On your journey through the north you'll also take part in battles, with Nilfgaardians, elves, bandits, wraiths, and other dangerous enemies. Each battle is represented by a round of Gwent, the signature card game of The Witcher franchise. Thanks to a substantial tutorial at the beginning of the game, even Gwent neophytes can wrap their minds around the game's rules and tactics.
Here's how it works: two players draw cards from decks of at least 25 cards and place them one at a time, in turns, on a board with four rows—two rows per player. Each card has a power number. If, at the end of a round, your collection of remaining cards shows a higher power rating than your opponent, you claim victory; do so in two of three total rounds and you've won the game. Thanks to cards with unique powers, countdowns, and order abilities, the game is great fun. Locating and exploiting the logic of an individual card—for example Wagenberg, which damages an enemy row by the magnitude of friendly cards placed on its own row—is always satisfying.
The big issue with Thronebreaker is that by embracing an RPG structure and focusing deeply on narrative, it sometimes undercuts its own efficacy as a card-collecting game. Very rarely will you experience an actual full-length game of Gwent, where you need to manage your cards across three rounds, forfeit a hand so you can live to fight another round, or think strategically. Far more often you'll deal with a story battle or "puzzle" battle with a unique set of circumstances and victory conditions that lasts only a single round. CD Projekt Red keeps things interesting this way—you'll need to prevent a wyvern card from consuming all the sheep cards on a row, or attack alley cards until one is revealed as an escape route—but the absence of consistent rules and long-term strategic thinking ultimately hurts the experience.
It also makes the game rather easy. On normal difficulty you can breeze through the entire first act without crafting a single card or reorganizing your deck. A couple of useful card pairings and tactics will carry you to victory. Starting in act two the game becomes more challenging, thankfully, but again you can usually succeed without much card organization. Apart from a few difficulty spikes, including an overwhelming final boss, Thronebreaker won't make you break a sweat—particularly if you know Gwent inside and out.
Even though it's not necessary, you can still unlock and upgrade cards via the camp menu. There are several stations at your disposal. From the Command Tent you can curate your deck; from the Royal Tent you can view objectives, letters, and other correspondence; from the Workshop you can create new camp structures, which grant access to new cards and other benefits; from the Training Grounds you can test your deck against an AI opponent; and from the Mess Tent you can converse with your companions.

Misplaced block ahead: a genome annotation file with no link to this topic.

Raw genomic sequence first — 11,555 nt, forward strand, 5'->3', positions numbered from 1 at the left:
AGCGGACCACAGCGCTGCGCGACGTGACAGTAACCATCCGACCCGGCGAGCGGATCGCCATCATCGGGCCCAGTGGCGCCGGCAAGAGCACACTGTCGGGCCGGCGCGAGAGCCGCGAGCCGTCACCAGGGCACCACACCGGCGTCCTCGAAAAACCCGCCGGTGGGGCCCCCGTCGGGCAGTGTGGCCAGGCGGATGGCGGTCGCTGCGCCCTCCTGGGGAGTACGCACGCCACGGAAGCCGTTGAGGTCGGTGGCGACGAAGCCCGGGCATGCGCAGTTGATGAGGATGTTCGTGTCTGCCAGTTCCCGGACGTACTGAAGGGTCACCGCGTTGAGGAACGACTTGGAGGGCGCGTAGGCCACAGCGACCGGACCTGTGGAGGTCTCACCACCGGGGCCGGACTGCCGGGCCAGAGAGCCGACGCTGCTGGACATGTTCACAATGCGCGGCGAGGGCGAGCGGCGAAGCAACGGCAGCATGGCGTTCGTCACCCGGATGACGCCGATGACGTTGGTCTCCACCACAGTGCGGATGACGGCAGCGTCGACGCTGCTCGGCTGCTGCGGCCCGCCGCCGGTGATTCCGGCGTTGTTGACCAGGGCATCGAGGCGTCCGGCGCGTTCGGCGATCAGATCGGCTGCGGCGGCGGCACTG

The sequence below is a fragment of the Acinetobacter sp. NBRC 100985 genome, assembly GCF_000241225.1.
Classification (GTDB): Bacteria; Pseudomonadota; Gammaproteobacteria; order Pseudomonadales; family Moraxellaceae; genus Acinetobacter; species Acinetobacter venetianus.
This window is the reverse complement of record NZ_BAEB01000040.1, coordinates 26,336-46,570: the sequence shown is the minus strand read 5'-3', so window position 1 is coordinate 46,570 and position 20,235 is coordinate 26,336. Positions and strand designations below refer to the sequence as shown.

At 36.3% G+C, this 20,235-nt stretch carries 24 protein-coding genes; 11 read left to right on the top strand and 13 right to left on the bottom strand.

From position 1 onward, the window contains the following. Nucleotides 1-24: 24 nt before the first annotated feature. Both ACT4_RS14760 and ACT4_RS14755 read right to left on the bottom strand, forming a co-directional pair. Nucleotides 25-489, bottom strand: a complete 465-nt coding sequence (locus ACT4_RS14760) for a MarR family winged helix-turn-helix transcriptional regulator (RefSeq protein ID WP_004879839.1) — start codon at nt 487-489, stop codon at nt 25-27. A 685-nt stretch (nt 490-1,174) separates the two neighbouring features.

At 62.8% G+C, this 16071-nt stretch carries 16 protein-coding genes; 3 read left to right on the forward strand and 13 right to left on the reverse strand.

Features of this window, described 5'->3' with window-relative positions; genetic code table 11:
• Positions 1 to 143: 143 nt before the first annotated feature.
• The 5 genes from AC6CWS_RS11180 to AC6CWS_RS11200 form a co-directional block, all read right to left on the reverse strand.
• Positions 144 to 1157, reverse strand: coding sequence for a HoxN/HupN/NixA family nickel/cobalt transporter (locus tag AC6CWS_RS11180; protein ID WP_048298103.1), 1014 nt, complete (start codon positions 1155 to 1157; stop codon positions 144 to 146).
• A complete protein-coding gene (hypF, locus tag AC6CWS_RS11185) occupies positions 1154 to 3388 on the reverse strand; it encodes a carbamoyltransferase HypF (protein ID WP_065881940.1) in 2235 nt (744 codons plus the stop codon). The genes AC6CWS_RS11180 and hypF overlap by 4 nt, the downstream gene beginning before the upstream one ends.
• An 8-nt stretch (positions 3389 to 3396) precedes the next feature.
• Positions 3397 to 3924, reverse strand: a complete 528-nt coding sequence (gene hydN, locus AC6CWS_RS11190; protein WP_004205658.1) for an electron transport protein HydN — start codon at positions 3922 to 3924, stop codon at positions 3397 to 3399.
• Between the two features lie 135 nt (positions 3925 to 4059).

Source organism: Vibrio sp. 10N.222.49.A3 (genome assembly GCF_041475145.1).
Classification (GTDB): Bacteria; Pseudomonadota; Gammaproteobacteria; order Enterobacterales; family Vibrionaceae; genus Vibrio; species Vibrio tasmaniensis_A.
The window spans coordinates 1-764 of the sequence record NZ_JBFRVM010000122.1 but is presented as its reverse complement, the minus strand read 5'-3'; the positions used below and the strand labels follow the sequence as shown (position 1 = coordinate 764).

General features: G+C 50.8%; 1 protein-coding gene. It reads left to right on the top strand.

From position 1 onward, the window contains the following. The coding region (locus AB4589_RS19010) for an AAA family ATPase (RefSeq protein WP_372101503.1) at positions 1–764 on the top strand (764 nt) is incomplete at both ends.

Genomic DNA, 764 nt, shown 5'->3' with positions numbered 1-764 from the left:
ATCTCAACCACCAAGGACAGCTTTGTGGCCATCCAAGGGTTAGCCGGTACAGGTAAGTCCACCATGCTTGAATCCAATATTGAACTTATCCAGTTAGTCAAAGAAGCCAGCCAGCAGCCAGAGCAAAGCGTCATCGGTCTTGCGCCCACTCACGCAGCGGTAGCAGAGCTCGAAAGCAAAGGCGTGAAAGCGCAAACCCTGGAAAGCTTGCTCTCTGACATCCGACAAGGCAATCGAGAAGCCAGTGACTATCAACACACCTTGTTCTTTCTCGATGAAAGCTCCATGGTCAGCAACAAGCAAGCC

When you combine the facilities of your camp with the game's large overworld, myriad story battles, optional "puzzle" battles, and expansive narrative, you'll discover an adventure filled with dozens of hours of entertainment. Expect to spend 30+ hours on Meve's quest. If you're a completionist, make that 40 or more.
Accompanying all that content are the aforementioned lovely visuals and vistas, plus rousing martial music and some fantastic voice acting and sound design. Overall, Thronebreaker is a polished, attractive experience with impeccable art direction. Minus a strange technical hiccup where the AI opponent delays its move (as if it is thinking of which card to use), the Switch version performs admirably.
Thanks to a lengthy campaign, high production values, and a fun core of card combat, Thronebreaker is a welcome addition to The Witcher family. While it never achieves greatness as an RPG or card-collecting game—due to perfunctory exploration, inconsistent rules, and easy encounters—it excels on the storytelling front. The characters are layered and sympathetic; the twisting, turning plotline engaging; and the moral dilemmas fascinating in their unintended consequences.